What’s the Matter with “Oppenheimer?”

by Eddie Wong. Posted on Aug. 27, 2023.

Christopher Nolan’s hit film, “Oppenheimer” has stirred much commentary over the exclusion of any images or direct mention of the victims of the U.S. Army’s use of atomic bombs. Never mentioned in the film is the horrific toll on the Japanese people: an estimated 220,000 people killed or wounded. Commentators have not criticized the merits of the filmmaking as much as they do point out the ramifications of not mentioning the civilian populations of Hiroshima and Nagasaki who were murdered in the name of gathering research on the impact of atomic explosions on human beings and as a direct warning to soon-to-be post-WWII rivals, the Soviet Union. Nolan’s defense is that Oppenheimer never directly apologized for the bombings, although Oppenheimer did signal regret and a sense of guilt in a scene where he tells President Truman that he had “blood on his hands.”

Shredded clothing and radiation burn display at Nagasaki Atomic Bomb Museum. Photo by Eddie Wong.

Whether or not you think “Oppenheimer” is worthy of the praise it’s received is not the issue at hand. Full disclosure, I have not seen the film yet. But the points raised by Asian American community members in Kimmy Yan’s NBC Asian America article,  “Oppenheimer draws debate about absence of Japanese victims in the film  are instructive and deep:

“I don’t think we should depend on Hollywood to tell our stories with the nuance and the depth and the care that they really deserve,” Nina Wallace, media and outreach manager at Densho, a nonprofit group dedicated to preserving the stories of those of Japanese descent. “But it is true that these institutions that are in positions of power, positions of influence, put more value on stories of men like Oppenheimer, like Truman, than it does on the Asian and indigenous communitifor es that suffered because of decisions that those men made.” 

Stan Shikuma, Co-President of Seattle JACL said, I understand how showrooms and Hollywood cannot be all-encompassing. … But I think it also points societally to the lack of nonwhite, non-U.S. initiatives or perspectives…That lack of more of a global perspective allows atrocities to continue to happen because we still dehumanize other people that we don’t know.” 

“Even within the realm of entertainment it’s still demoralizing and making, once again, unreal the experience of Asian people,” said Brandon Shimoda, a Japanese American writer and curator of the Hiroshima Library.

These comments and others have led others to recommend additional films for viewers who want to see other perspectives about the creation and use of the atomic bomb.  Let’s begin with the Center for Asian American Media’s blog 5 Films to Watch as an Alternative to Oppenheimer“ by Lauren Lola. Two of the films which are highlighted are by Steven Okazaki. “The Mushroom Club” is a 35 min documentary about survivors of the atomic bombing of Hiroshima. He later elaborated on that short film with a feature-length documentary “White Light/Black Rain: The Destruction of Hiroshima and Nagasaki (2007, HBO/Farallon Films).  “The Mushroom Club” is available for rental from CAAM and “White Light/Black Rain” is available at many public libraries and on HBO Max.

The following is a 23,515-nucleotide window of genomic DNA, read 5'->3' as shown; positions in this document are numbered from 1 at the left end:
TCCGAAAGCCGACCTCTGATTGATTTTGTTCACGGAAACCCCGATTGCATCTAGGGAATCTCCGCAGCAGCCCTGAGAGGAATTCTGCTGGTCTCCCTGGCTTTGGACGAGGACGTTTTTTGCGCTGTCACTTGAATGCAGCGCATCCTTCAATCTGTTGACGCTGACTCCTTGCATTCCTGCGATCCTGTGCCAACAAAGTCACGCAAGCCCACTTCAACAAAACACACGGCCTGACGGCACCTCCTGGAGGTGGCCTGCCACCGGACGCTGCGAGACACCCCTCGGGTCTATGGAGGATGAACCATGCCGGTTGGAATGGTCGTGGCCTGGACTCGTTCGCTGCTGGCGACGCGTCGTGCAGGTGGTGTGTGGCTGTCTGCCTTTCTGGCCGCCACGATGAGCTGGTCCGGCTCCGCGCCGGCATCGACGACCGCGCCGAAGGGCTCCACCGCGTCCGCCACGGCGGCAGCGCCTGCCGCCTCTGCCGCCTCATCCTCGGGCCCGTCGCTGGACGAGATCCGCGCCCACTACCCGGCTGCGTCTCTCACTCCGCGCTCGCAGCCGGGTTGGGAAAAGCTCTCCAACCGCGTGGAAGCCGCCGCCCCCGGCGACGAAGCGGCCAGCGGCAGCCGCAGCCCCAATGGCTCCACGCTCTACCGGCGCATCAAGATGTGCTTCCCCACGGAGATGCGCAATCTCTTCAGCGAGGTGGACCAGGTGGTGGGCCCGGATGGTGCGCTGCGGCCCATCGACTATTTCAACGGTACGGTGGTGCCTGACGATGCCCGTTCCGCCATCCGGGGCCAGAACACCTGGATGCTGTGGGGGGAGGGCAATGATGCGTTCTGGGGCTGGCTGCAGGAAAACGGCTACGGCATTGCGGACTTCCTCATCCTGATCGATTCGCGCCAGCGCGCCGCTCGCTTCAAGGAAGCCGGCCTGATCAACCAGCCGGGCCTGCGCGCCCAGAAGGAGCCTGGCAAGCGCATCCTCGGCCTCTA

Here is a 10 min clip from “White Light/Black Rain” posted on YouTube by a fan of the film. I encourage you to see the entire work which is comprehensive in its historical perspective as well as devastating on a personal level.

 

The most stunning film about the atomic bombing of Hiroshima is the animated feature “Barefoot Gen,” which was released in 1983 based on a manga series by Keiji Nakazawa, who was also interviewed in Steven Okazaki’s “The Mushroom Club.” Written from Nakazawa’s direct experience as a six-year old who lost most of his family in the blast, “Barefoot Gen” delivers horrific realism conveying the pain and suffering of people who at 8:15 am on Aug. 6 were just going through their morning routines. The film does not paint an idyllic picture of life before the blast. Hunger and malnutrition are underlying themes as the Japanese military allocate precious resources for war, even as the prospects of Japan’s victory had long faded. “Barefoot Gen” also shows the resilience of the Japanese people who rebuild after the war. But they and we should never forget the act of wanton murder that the U.S. perpetrated on the people of Hiroshima and Nagasaki.  The film can be seen via this link: https://www.justwatch.com/us/movie/barefoot-gen

The last film that viewers should watch is “The Day After Trinity,” a 1981 documentary by Jon Else about J. Robert Oppenheimer and the Manhattan Project.  This riveting documentary presents an in-depth look at the scientists and military personnel who created the atomic bomb as well as an examination of the bomb’s impact on Hiroshima and Nagasaki. In other words, it tells the full story.  This film is widely available from public libraries and streams on the Criterion Channel. And it is also available on the Internet Archive albeit in three sections. The following link to section three includes  the reaction of some of the scientists upon hearing news of the atomic bombing of Hiroshima.  Newsreel footage of the carnage and destruction immediately follows. https://archive.org/details/thedayaftertrinity/thedayaftertrinityreel3.mov

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Author’s bio:  Eddie Wong is the publisher/editor of East Wind ezine.

Featured Image:

Memorial at the Nagasaki Atomic Bomb Museum. Photo by Eddie Wong.

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